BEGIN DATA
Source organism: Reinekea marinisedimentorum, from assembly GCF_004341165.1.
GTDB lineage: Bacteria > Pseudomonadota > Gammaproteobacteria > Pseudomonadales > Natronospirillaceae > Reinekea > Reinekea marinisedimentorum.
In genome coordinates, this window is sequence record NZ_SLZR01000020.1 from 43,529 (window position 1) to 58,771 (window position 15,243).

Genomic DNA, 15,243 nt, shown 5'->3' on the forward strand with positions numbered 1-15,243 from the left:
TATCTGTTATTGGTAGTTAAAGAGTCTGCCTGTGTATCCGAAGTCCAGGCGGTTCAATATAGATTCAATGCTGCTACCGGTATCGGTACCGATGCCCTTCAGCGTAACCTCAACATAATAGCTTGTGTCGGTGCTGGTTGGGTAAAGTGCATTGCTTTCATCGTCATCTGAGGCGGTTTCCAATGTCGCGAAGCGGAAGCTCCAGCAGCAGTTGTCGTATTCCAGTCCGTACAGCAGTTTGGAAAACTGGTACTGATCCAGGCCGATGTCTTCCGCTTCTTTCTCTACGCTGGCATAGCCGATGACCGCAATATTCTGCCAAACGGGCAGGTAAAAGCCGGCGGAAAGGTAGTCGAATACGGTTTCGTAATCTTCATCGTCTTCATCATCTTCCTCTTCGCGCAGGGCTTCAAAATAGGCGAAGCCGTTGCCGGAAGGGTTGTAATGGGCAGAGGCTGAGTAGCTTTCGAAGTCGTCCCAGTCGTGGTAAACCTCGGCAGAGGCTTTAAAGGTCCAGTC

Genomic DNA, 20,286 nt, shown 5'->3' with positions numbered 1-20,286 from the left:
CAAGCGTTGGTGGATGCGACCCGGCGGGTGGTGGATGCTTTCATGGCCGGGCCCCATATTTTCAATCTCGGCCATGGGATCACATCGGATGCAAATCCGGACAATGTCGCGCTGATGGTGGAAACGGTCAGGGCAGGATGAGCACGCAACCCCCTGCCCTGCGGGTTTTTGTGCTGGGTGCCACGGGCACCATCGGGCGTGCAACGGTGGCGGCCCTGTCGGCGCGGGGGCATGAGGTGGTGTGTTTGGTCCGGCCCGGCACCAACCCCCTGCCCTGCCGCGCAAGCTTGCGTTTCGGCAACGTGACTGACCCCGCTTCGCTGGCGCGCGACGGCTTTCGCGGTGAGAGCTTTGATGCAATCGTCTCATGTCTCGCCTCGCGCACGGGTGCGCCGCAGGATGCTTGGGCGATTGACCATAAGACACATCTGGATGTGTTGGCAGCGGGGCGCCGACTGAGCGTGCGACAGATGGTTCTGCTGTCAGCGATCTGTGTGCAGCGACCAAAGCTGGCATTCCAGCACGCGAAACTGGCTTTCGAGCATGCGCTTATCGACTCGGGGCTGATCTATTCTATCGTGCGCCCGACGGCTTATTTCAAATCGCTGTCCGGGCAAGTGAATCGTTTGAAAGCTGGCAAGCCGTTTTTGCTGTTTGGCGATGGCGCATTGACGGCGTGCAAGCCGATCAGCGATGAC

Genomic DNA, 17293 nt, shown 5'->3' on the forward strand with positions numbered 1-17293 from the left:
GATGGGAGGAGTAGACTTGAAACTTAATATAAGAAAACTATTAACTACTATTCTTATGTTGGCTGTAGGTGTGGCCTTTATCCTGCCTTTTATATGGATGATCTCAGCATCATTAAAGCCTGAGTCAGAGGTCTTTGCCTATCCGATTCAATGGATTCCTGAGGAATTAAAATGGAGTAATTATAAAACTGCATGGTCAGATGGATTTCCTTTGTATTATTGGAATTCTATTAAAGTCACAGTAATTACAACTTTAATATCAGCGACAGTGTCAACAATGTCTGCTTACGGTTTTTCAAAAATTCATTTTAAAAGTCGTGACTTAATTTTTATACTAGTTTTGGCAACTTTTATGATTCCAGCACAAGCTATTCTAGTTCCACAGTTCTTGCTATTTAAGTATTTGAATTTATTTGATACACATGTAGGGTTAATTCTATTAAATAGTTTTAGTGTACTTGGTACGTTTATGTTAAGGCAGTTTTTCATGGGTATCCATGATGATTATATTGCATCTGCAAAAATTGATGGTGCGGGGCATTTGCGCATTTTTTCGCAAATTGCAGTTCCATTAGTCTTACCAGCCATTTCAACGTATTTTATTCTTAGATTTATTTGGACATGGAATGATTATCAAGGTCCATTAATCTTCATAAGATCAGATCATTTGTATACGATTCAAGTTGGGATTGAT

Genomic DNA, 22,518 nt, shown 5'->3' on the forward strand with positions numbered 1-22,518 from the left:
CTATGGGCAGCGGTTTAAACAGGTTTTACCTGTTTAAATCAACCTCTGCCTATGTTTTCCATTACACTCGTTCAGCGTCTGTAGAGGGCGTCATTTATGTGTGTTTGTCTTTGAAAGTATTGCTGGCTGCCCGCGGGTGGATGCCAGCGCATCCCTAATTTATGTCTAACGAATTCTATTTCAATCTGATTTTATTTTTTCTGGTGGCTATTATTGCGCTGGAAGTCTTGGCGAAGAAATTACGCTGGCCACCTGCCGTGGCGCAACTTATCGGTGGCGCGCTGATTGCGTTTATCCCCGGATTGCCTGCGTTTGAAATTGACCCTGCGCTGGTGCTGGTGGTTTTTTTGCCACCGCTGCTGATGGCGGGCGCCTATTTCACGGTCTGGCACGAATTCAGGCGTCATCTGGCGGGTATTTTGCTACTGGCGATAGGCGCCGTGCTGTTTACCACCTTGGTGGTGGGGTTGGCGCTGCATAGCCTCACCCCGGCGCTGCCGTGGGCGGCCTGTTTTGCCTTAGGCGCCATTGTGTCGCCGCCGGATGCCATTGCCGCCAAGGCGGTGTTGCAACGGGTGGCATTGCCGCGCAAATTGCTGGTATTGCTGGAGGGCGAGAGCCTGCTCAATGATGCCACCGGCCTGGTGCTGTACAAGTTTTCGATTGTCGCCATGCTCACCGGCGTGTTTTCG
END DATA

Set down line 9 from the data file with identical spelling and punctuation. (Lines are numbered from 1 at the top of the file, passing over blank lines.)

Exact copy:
GATGGGAGGAGTAGACTTGAAACTTAATATAAGAAAACTATTAACTACTATTCTTATGTTGGCTGTAGGTGTGGCCTTTATCCTGCCTTTTATATGGATGATCTCAGCATCATTAAAGCCTGAGTCAGAGGTCTTTGCCTATCCGATTCAATGGATTCCTGAGGAATTAAAATGGAGTAATTATAAAACTGCATGGTCAGATGGATTTCCTTTGTATTATTGGAATTCTATTAAAGTCACAGTAATTACAACTTTAATATCAGCGACAGTGTCAACAATGTCTGCTTACGGTTTTTCAAAAATTCATTTTAAAAGTCGTGACTTAATTTTTATACTAGTTTTGGCAACTTTTATGATTCCAGCACAAGCTATTCTAGTTCCACAGTTCTTGCTATTTAAGTATTTGAATTTATTTGATACACATGTAGGGTTAATTCTATTAAATAGTTTTAGTGTACTTGGTACGTTTATGTTAAGGCAGTTTTTCATGGGTATCCATGATGATTATATTGCATCTGCAAAAATTGATGGTGCGGGGCATTTGCGCATTTTTTCGCAAATTGCAGTTCCATTAGTCTTACCAGCCATTTCAACGTATTTTATTCTTAGATTTATTTGGACATGGAATGATTATCAAGGTCCATTAATCTTCATAAGATCAGATCATTTGTATACGATTCAAGTTGGGATTGAT